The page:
Cryptocurrency miners have a high risk of their machines becoming obsolete overnight. With Ethereum's upcoming merge with the Ethereum 2.0 Beacon chain, network mining will become a thing of the past. This means that miners will no longer receive block subsidies, transaction fees, or extractable value from miners (MEV). Instead, transaction fee and MEV revenues will be awarded to users who contribute to network security by staking their coin holdings in increments of 32 ETH.
It may still be some time before the doom of crypto mining releases its grip on our precious gaming GPU stocks. But there is a definite change on the way. Miners can develop machines from the ground up to mine a cryptocurrency very efficiently, producing more hash rate with less electricity. However, it may be difficult to continue mining cryptocurrencies profitably unless there are major changes in the popularity of certain currencies.
This centrality can be seen once again in China's crypto mining ban; while Ethereum saw a decline of approximately 20%, Bitcoin lost nearly 50% of its total hashing power, demonstrating that a large part of total Bitcoin mining came from certain regions of China. There are other Proof of Work cryptocurrencies that can be mined with consumer hardware for profit; however, with many Ethereum miners looking for new coins to mine, these alternative options may no longer be profitable. These miners will need to transition their graphics cards to mine other coins that are profitable with their equipment, and those coins are significantly smaller than Ethereum, as well as being less profitable to mine. After the merger occurs, mining difficulty will skyrocket due to the “difficulty bomb”, which is a mechanism to eliminate the incentive to mine Ethereum in favor of staking.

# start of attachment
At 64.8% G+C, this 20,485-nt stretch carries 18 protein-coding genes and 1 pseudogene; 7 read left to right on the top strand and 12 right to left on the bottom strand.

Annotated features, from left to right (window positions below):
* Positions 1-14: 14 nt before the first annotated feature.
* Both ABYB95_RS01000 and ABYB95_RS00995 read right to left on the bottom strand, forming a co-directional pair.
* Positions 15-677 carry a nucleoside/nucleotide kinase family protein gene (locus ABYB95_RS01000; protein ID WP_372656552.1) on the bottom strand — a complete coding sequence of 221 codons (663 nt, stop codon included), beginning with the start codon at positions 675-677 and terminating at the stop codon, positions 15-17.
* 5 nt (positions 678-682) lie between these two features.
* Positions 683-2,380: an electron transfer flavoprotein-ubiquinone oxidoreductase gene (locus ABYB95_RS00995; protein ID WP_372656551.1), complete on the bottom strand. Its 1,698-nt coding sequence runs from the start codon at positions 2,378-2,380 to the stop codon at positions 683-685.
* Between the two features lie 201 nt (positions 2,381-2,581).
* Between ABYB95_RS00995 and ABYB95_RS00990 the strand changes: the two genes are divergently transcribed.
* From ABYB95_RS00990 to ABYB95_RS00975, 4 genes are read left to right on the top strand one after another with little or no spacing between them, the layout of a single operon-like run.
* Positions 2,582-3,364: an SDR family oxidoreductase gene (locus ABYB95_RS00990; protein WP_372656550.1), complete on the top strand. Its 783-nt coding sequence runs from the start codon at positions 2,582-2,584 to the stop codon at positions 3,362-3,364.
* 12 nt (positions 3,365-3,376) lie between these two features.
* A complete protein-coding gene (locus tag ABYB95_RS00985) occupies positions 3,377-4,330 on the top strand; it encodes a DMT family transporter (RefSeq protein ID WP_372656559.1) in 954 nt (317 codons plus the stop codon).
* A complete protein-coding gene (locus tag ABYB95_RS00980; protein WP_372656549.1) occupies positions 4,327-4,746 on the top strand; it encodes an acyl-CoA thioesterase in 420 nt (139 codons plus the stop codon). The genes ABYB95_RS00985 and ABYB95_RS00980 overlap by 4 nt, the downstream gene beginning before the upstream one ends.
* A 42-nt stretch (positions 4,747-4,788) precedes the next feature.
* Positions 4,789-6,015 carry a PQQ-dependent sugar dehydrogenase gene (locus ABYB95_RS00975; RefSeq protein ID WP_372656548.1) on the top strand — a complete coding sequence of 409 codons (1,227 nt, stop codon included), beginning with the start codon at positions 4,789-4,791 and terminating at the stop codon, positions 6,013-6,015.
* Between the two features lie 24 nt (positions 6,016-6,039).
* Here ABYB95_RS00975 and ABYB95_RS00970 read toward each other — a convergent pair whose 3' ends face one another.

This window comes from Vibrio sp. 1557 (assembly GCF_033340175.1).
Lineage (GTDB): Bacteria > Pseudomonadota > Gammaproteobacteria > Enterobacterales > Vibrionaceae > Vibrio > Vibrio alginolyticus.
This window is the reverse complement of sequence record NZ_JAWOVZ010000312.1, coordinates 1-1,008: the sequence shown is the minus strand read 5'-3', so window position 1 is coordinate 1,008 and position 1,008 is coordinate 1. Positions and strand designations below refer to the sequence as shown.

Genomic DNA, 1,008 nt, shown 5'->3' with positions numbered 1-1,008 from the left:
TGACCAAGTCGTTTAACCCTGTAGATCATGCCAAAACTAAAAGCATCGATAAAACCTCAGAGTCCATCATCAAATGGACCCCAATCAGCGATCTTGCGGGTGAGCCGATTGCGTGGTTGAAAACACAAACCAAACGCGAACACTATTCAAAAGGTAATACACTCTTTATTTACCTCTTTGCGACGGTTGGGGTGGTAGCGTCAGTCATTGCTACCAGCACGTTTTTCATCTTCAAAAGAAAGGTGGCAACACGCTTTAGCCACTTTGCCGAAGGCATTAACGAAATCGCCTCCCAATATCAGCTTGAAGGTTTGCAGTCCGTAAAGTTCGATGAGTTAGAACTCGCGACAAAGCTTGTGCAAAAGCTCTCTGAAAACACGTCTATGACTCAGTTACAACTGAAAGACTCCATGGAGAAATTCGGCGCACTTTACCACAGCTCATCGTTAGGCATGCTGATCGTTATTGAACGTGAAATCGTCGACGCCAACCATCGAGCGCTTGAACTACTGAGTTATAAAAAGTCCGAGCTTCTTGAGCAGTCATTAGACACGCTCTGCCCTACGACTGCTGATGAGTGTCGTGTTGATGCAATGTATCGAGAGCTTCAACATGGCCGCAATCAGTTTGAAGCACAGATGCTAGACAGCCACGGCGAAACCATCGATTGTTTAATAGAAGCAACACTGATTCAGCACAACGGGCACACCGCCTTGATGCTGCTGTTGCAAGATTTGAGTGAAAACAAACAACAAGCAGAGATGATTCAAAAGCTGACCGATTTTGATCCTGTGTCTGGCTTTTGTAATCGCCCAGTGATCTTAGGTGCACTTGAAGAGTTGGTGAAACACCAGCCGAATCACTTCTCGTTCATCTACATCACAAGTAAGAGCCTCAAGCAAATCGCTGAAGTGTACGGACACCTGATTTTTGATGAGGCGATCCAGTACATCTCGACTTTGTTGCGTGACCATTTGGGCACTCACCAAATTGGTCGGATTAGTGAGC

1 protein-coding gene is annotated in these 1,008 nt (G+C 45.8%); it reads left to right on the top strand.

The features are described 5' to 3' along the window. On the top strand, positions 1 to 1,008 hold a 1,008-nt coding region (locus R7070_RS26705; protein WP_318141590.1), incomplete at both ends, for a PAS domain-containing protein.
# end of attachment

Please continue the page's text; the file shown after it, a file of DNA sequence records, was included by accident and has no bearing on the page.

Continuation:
This means that it doesn't make sense or at least it's much less profitable to build mining platforms right now.